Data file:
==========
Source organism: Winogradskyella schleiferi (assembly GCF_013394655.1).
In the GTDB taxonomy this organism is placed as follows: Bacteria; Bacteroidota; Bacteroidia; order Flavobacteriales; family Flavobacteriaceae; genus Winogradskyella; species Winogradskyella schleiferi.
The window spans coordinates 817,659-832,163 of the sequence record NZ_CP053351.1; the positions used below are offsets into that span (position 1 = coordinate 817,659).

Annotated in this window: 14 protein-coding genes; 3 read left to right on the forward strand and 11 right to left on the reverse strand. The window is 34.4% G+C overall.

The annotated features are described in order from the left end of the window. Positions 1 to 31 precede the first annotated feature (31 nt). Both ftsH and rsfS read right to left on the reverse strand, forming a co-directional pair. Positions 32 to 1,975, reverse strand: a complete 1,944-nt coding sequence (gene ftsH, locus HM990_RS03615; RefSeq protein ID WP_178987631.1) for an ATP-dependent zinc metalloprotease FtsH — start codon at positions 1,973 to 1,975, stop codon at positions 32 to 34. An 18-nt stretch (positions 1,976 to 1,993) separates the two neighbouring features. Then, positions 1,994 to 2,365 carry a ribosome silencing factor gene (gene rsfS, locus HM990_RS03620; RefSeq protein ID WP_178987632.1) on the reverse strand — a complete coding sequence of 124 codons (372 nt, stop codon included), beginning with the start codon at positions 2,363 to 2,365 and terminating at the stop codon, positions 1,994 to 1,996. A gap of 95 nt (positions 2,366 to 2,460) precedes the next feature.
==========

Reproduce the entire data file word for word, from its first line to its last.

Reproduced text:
Source organism: Winogradskyella schleiferi (assembly GCF_013394655.1).
In the GTDB taxonomy this organism is placed as follows: Bacteria; Bacteroidota; Bacteroidia; order Flavobacteriales; family Flavobacteriaceae; genus Winogradskyella; species Winogradskyella schleiferi.
The window spans coordinates 817,659-832,163 of the sequence record NZ_CP053351.1; the positions used below are offsets into that span (position 1 = coordinate 817,659).

Annotated in this window: 14 protein-coding genes; 3 read left to right on the forward strand and 11 right to left on the reverse strand. The window is 34.4% G+C overall.

The annotated features are described in order from the left end of the window. Positions 1 to 31 precede the first annotated feature (31 nt). Both ftsH and rsfS read right to left on the reverse strand, forming a co-directional pair. Positions 32 to 1,975, reverse strand: a complete 1,944-nt coding sequence (gene ftsH, locus HM990_RS03615; RefSeq protein ID WP_178987631.1) for an ATP-dependent zinc metalloprotease FtsH — start codon at positions 1,973 to 1,975, stop codon at positions 32 to 34. An 18-nt stretch (positions 1,976 to 1,993) separates the two neighbouring features. Then, positions 1,994 to 2,365 carry a ribosome silencing factor gene (gene rsfS, locus HM990_RS03620; RefSeq protein ID WP_178987632.1) on the reverse strand — a complete coding sequence of 124 codons (372 nt, stop codon included), beginning with the start codon at positions 2,363 to 2,365 and terminating at the stop codon, positions 1,994 to 1,996. A gap of 95 nt (positions 2,366 to 2,460) precedes the next feature.